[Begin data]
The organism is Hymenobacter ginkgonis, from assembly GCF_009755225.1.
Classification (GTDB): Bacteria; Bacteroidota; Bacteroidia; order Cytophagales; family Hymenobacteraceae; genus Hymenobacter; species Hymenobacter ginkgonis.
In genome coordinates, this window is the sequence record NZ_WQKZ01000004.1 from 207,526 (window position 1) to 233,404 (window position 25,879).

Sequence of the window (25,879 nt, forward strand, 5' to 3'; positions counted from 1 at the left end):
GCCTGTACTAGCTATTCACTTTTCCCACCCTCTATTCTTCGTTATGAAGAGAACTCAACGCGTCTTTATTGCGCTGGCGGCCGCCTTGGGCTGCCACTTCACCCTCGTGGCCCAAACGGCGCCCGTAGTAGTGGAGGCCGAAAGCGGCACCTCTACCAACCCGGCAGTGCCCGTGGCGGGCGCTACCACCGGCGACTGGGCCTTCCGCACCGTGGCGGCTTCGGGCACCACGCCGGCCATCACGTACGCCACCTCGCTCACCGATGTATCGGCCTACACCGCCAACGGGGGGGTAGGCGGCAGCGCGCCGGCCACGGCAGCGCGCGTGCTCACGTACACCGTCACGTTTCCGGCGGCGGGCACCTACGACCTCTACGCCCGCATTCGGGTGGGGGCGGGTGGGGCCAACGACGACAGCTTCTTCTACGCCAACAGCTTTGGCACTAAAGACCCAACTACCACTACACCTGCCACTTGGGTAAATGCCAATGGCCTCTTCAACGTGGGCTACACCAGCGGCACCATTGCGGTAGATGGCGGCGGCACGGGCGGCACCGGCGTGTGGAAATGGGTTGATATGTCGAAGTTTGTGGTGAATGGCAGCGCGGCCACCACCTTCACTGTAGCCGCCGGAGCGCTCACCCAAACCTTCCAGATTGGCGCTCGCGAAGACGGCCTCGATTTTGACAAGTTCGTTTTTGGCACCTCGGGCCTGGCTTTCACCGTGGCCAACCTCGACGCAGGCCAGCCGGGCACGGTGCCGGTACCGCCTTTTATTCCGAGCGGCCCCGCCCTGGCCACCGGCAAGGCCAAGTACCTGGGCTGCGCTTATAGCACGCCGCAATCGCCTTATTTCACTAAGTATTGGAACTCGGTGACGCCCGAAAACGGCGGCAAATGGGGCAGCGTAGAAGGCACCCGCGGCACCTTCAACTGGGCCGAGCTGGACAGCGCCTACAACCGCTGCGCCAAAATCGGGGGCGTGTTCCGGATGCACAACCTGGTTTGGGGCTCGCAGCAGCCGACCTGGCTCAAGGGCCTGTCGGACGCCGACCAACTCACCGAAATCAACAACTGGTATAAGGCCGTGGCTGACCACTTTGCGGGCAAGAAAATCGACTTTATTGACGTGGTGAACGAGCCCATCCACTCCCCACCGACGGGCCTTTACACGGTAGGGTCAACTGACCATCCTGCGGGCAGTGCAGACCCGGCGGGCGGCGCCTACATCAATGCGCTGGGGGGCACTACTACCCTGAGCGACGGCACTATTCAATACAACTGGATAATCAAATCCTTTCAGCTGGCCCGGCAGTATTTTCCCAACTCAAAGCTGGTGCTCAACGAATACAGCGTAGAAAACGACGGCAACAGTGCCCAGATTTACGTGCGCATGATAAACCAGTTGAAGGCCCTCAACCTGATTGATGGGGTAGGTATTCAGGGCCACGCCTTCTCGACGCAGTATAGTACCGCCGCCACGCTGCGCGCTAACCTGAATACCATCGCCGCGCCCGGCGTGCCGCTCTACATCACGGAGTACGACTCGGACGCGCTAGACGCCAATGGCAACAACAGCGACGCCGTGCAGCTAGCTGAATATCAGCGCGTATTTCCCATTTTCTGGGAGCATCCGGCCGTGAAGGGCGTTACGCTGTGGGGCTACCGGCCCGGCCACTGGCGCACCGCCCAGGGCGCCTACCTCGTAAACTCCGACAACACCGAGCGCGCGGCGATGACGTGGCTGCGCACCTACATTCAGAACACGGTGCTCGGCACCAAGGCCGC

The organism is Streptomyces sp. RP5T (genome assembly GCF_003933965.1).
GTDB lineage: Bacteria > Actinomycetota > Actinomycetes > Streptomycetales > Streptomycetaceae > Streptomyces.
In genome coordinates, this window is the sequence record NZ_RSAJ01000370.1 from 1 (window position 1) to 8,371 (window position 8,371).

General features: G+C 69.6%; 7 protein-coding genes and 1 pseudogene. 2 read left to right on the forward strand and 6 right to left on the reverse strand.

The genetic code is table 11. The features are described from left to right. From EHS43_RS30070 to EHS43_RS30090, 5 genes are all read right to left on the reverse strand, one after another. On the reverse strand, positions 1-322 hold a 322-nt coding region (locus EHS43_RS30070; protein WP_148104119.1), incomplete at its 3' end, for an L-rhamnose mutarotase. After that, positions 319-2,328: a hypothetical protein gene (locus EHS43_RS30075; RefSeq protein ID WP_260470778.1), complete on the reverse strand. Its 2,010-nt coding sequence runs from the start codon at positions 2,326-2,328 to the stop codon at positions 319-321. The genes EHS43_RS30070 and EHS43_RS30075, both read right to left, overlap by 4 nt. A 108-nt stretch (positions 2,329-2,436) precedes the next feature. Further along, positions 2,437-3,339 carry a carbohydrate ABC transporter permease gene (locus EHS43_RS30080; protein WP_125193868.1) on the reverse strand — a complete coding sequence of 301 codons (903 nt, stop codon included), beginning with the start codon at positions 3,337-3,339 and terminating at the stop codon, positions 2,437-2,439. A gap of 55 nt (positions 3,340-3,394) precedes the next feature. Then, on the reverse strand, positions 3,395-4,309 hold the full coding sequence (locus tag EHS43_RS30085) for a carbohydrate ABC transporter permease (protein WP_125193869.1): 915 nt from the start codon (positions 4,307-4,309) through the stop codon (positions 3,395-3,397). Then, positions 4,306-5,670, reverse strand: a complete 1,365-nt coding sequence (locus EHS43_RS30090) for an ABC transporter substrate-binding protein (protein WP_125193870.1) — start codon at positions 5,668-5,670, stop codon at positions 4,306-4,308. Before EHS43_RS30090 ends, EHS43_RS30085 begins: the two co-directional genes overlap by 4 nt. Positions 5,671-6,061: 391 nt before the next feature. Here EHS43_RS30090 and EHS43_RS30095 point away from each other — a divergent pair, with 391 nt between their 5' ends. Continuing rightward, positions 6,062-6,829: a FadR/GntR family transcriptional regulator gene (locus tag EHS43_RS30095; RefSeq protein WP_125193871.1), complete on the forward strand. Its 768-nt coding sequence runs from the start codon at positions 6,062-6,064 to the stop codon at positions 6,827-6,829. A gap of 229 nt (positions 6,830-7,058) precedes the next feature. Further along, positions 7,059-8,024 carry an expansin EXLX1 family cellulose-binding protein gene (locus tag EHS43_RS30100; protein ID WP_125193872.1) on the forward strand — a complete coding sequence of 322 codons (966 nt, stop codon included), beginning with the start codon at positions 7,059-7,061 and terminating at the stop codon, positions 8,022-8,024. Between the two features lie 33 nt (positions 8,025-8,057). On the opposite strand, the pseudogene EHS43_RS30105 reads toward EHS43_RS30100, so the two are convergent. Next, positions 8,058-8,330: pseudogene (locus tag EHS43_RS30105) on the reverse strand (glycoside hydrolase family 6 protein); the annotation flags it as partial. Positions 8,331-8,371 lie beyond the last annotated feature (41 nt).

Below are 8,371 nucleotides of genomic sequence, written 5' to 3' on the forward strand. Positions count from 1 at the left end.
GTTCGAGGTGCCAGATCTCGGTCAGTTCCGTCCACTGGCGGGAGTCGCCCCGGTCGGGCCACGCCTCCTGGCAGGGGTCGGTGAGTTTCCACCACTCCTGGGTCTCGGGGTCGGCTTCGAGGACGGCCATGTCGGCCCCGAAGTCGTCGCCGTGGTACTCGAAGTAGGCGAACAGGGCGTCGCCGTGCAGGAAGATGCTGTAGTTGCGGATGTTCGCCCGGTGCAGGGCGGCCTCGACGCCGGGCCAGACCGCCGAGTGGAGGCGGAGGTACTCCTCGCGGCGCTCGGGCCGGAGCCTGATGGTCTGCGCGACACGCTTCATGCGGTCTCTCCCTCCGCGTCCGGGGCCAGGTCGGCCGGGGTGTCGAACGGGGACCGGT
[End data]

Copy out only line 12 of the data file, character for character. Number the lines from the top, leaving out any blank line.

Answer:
GTTCGAGGTGCCAGATCTCGGTCAGTTCCGTCCACTGGCGGGAGTCGCCCCGGTCGGGCCACGCCTCCTGGCAGGGGTCGGTGAGTTTCCACCACTCCTGGGTCTCGGGGTCGGCTTCGAGGACGGCCATGTCGGCCCCGAAGTCGTCGCCGTGGTACTCGAAGTAGGCGAACAGGGCGTCGCCGTGCAGGAAGATGCTGTAGTTGCGGATGTTCGCCCGGTGCAGGGCGGCCTCGACGCCGGGCCAGACCGCCGAGTGGAGGCGGAGGTACTCCTCGCGGCGCTCGGGCCGGAGCCTGATGGTCTGCGCGACACGCTTCATGCGGTCTCTCCCTCCGCGTCCGGGGCCAGGTCGGCCGGGGTGTCGAACGGGGACCGGT